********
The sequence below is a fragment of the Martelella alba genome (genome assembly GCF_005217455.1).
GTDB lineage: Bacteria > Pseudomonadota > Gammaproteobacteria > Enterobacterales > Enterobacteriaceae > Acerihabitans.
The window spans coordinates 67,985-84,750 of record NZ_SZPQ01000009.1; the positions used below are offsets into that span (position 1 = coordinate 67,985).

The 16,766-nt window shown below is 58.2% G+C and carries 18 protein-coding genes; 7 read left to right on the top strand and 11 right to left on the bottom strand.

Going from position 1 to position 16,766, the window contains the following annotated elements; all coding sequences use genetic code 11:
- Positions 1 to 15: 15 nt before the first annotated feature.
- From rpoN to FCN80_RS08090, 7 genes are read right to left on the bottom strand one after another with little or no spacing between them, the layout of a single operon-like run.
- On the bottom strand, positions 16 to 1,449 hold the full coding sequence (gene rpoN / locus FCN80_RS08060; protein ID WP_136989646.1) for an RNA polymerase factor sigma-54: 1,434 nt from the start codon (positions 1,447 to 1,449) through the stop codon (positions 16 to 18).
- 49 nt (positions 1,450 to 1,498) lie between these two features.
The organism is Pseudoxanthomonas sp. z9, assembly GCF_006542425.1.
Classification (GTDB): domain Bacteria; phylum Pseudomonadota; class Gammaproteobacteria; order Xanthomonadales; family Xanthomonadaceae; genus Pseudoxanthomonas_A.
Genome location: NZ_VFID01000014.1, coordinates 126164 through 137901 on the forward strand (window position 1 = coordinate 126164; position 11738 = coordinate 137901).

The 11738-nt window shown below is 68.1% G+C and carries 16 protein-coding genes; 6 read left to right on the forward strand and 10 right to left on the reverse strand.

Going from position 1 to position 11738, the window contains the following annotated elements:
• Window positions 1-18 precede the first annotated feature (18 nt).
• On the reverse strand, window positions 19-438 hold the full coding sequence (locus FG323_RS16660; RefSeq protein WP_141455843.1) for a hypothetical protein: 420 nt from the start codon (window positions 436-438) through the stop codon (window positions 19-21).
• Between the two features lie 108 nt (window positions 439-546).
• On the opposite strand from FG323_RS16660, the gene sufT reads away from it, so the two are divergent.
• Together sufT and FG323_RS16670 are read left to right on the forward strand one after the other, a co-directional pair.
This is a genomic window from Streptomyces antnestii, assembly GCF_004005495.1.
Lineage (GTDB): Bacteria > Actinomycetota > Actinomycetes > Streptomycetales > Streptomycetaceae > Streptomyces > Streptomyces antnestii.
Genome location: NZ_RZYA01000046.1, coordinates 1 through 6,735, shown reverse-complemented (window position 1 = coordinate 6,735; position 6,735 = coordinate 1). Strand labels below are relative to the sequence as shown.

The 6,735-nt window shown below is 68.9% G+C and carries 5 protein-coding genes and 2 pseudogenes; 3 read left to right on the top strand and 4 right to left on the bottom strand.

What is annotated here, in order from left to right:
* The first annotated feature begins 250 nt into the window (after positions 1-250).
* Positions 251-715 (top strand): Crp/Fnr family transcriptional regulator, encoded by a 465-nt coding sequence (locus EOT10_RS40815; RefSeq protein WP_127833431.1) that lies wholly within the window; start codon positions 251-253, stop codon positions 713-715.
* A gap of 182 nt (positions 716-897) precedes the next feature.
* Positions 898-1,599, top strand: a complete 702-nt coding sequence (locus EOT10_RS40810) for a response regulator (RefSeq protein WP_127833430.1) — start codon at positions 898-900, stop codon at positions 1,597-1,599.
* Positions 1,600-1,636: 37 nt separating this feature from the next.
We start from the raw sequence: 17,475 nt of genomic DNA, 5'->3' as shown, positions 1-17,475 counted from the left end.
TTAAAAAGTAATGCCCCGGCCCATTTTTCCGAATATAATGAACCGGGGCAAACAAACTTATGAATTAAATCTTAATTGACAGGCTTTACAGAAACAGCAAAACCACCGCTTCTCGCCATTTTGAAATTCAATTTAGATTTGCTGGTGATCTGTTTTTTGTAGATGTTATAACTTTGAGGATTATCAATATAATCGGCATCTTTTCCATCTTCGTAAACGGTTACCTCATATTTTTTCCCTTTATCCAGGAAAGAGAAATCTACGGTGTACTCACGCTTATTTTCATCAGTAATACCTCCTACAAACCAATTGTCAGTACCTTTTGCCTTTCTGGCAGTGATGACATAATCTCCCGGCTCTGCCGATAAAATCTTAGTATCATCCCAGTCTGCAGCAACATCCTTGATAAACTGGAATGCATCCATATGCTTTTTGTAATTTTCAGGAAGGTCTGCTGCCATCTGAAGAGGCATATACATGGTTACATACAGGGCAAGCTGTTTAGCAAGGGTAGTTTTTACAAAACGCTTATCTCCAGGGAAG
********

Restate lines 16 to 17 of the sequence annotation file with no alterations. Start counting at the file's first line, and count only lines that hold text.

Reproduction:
• On the reverse strand, window positions 19-438 hold the full coding sequence (locus FG323_RS16660; RefSeq protein WP_141455843.1) for a hypothetical protein: 420 nt from the start codon (window positions 436-438) through the stop codon (window positions 19-21).
• Between the two features lie 108 nt (window positions 439-546).